ABR (Vista Activation Backup & Restore) has finally reached 1.0!
It's been working great for a long beta period, except for one minor bug that was fixed with this release. I also added a silent restore option for anyone trying to integrate the activation into an auto-install DVD. With that, it was finally time to promote it to 1.0.
ABR allows the to backup and restore of Windows Vista activation that was pre-installed at the factory (OEM:SLP activation only).
One annoying thing about modern OEM systems is that they come with "recovery discs" instead of a regular Windows installation. On Vista recovery discs from HP (and probably others), those files are stored as .WIM files. I was initially under the assumption that these were somehow encrypted to protect them from tampering, as my initial attempts to open them had failed, but the reality is that they are spanned WIM volumes and can be reconstructed to a whole WIM image file, then mounted using imagex.exe.
To manually force Vista to defrag the boot files (for faster boot times), copy and paste this into a batch file.
:: Originally found here:
echo Optimize boot files for faster startup
echo MUST run as Administrator
echo Close ALL running programs before continuing!!!
echo Defragging boot files...
:: Tell Vista that all applications are idle and it can start a background task
echo Rundll32.exe advapi32.dll,ProcessIdleTasks
This is a utility that allows you to backup and restore Windows Vista activation for systems that are pre-installed from the factory by an OEM, allowing you to reinstall the system without having to call Microsoft. It saves the activation to a file and allows you to restore it once you've done a clean install. ABR works with Vista SP1, and on both 32-bit and 64-bit versions of Vista.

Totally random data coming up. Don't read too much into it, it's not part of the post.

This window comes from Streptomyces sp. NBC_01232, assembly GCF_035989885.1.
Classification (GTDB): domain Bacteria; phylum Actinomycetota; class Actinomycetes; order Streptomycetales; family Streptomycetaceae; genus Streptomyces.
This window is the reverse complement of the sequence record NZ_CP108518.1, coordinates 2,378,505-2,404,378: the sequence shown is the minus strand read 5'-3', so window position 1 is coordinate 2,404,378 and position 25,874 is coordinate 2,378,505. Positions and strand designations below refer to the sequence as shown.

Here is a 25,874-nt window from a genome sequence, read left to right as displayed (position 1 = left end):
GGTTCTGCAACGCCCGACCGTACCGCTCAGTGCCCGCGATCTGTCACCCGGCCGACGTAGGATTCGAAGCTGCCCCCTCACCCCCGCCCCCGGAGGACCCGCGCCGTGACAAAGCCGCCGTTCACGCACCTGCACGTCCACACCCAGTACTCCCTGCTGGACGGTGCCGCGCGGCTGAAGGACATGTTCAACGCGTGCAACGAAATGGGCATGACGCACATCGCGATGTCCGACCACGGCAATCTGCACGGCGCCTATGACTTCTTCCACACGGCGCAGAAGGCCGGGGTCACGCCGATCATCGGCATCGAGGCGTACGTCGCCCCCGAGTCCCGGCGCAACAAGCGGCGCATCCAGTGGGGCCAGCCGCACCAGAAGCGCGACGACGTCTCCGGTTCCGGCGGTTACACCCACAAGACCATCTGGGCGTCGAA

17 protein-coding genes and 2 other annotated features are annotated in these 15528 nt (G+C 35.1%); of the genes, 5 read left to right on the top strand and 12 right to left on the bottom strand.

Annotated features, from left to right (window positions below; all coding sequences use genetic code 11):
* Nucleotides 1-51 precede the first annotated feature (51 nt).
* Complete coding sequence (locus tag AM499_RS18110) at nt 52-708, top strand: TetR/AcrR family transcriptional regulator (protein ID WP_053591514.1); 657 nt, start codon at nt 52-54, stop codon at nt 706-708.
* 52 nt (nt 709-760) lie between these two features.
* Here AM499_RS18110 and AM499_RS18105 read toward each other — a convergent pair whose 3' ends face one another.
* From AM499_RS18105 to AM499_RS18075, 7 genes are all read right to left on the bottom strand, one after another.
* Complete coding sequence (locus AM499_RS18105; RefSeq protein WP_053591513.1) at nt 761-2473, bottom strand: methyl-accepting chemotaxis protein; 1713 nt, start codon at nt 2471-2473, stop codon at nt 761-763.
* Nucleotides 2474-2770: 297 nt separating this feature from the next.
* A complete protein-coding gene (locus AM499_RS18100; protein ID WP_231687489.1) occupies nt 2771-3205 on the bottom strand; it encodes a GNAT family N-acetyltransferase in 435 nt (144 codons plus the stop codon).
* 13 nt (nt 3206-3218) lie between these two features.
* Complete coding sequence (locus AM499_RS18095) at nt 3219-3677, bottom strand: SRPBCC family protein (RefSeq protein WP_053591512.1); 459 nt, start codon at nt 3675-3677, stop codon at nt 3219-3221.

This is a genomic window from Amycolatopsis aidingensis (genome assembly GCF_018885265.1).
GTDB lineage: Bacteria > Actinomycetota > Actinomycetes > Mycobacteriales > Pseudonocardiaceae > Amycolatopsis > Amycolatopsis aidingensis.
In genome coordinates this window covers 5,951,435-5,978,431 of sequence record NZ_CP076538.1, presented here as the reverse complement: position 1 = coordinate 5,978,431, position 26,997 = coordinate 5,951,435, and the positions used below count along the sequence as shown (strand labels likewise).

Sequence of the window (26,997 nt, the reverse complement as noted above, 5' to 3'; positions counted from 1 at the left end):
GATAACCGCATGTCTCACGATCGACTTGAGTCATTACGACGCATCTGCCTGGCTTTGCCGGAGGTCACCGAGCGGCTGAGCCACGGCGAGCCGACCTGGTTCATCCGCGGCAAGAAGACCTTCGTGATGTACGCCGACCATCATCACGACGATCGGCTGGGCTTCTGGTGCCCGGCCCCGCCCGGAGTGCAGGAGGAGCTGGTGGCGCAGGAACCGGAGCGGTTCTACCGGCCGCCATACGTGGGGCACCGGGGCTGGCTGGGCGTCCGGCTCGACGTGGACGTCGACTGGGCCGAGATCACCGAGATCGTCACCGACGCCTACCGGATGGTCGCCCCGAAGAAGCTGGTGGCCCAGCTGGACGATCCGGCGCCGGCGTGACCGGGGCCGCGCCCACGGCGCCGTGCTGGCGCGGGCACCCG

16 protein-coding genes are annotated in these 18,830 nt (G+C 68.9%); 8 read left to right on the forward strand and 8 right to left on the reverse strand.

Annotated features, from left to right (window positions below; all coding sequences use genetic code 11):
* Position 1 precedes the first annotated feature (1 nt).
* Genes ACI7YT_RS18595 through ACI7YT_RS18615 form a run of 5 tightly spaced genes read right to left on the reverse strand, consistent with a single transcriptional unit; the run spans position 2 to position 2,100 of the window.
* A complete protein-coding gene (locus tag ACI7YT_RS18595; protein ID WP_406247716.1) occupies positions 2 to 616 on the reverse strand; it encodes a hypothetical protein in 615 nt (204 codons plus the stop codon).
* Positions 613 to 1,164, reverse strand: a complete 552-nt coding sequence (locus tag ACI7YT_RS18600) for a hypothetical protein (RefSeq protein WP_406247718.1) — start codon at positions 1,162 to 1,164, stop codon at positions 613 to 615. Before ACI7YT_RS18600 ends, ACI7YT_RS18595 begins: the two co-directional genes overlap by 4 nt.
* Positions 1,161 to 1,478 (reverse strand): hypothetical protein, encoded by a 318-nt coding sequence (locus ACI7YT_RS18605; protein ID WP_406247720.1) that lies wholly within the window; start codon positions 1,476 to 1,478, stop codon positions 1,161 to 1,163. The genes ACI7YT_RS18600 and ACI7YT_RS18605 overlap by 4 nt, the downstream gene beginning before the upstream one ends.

How to use it:
ABR can only be used to install the same version of Vista you have the original OEM license for. For example, if your computer came pre-installed with Vista Home Premium, you can only reinstall with Home Premium. You can, however, switch between 32-bit and 64-bit.
For full instructions on the process, look at my full Clean Vista Install guide.
I've seen many questions, and even more incorrect or incomplete replies about missing disk space in Vista. You got a 160GB hard drive and you've only installed a few programs, but you're missing a LOT of disk space! Where did it go? There are numerous possible reasons why your disk is getting used up -- sometimes it's being used by useful services, and other times it's just being wasted.
So where does the space go?
Sometimes the battery, volume, and network icons disappear from the system tray and you can't re-enable them because they are grayed-out. This can be caused if Vista crashes while shutting down for a reboot, but also can be caused by other things (who knows?).
There are a bunch of ways you can fix this, you only need to pick one:
Microsoft recently announced a schedule for Windows Vista Service Pack 1. They'll be launching a beta in a few weeks, and the final pack will be out at the beginning of next year. This is surprising because up until this point, Microsoft said they had no plans to release a service pack for Vista. What's really going on is that Vista sales have not been going well, and Microsoft is throwing a bone in hopes it will spur adoption.
The other day I noticed something about Vista which made me think, "Does Vista already know about its problems?" Here's what happened: I have an external firewire (1394) disk drive that I use for backups. I've been using this for years to backup my desktop computer without any problems. Lately I've been migrating to a new laptop, and during that process I wanted to get something off the backup. When I connected the drive to my laptop, Windows found the drive, but then froze up.
Copied from my guide available here
If you're looking for Activation Backup & Restore (ABR) it has moved to it's own page, which you can find HERE.
This guide is relatively VENDOR NEUTRAL. It should work on all Vista installations that were preinstalled at the factory, for both laptops and desktops.
NOTE: This procedure may look long, but I'm just really wordy at writing these things. You should get through each step pretty quickly.